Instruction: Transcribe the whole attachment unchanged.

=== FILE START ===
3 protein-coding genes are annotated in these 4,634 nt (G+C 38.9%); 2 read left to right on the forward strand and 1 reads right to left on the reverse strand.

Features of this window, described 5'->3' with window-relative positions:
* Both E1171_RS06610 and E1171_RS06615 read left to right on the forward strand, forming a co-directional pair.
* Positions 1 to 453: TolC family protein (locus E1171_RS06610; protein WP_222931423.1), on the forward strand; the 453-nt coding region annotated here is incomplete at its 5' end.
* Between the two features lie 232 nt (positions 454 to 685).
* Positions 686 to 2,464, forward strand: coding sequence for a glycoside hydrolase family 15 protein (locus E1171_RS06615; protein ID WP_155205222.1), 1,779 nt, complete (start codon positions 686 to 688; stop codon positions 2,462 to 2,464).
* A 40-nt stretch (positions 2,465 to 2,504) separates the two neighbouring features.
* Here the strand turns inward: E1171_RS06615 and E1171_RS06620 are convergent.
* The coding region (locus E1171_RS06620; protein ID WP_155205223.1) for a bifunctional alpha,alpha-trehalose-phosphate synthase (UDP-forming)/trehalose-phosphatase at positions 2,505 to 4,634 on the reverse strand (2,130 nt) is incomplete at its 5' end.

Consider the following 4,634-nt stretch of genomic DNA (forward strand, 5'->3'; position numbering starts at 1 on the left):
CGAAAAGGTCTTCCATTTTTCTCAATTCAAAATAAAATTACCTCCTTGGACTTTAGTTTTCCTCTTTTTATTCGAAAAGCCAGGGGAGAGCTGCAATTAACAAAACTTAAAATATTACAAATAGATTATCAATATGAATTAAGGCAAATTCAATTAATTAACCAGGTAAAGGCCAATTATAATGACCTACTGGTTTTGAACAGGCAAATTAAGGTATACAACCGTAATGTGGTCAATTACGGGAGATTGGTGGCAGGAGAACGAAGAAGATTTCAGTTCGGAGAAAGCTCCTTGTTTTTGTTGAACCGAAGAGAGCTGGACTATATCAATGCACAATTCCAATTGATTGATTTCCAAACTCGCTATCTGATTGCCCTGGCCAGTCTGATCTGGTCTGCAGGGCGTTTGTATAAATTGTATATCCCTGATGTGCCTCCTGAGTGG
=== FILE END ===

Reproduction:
3 protein-coding genes are annotated in these 4,634 nt (G+C 38.9%); 2 read left to right on the forward strand and 1 reads right to left on the reverse strand.

Features of this window, described 5'->3' with window-relative positions:
* Both E1171_RS06610 and E1171_RS06615 read left to right on the forward strand, forming a co-directional pair.
* Positions 1 to 453: TolC family protein (locus E1171_RS06610; protein WP_222931423.1), on the forward strand; the 453-nt coding region annotated here is incomplete at its 5' end.
* Between the two features lie 232 nt (positions 454 to 685).
* Positions 686 to 2,464, forward strand: coding sequence for a glycoside hydrolase family 15 protein (locus E1171_RS06615; protein ID WP_155205222.1), 1,779 nt, complete (start codon positions 686 to 688; stop codon positions 2,462 to 2,464).
* A 40-nt stretch (positions 2,465 to 2,504) separates the two neighbouring features.
* Here the strand turns inward: E1171_RS06615 and E1171_RS06620 are convergent.
* The coding region (locus E1171_RS06620; protein ID WP_155205223.1) for a bifunctional alpha,alpha-trehalose-phosphate synthase (UDP-forming)/trehalose-phosphatase at positions 2,505 to 4,634 on the reverse strand (2,130 nt) is incomplete at its 5' end.

Consider the following 4,634-nt stretch of genomic DNA (forward strand, 5'->3'; position numbering starts at 1 on the left):
CGAAAAGGTCTTCCATTTTTCTCAATTCAAAATAAAATTACCTCCTTGGACTTTAGTTTTCCTCTTTTTATTCGAAAAGCCAGGGGAGAGCTGCAATTAACAAAACTTAAAATATTACAAATAGATTATCAATATGAATTAAGGCAAATTCAATTAATTAACCAGGTAAAGGCCAATTATAATGACCTACTGGTTTTGAACAGGCAAATTAAGGTATACAACCGTAATGTGGTCAATTACGGGAGATTGGTGGCAGGAGAACGAAGAAGATTTCAGTTCGGAGAAAGCTCCTTGTTTTTGTTGAACCGAAGAGAGCTGGACTATATCAATGCACAATTCCAATTGATTGATTTCCAAACTCGCTATCTGATTGCCCTGGCCAGTCTGATCTGGTCTGCAGGGCGTTTGTATAAATTGTATATCCCTGATGTGCCTCCTGAGTGG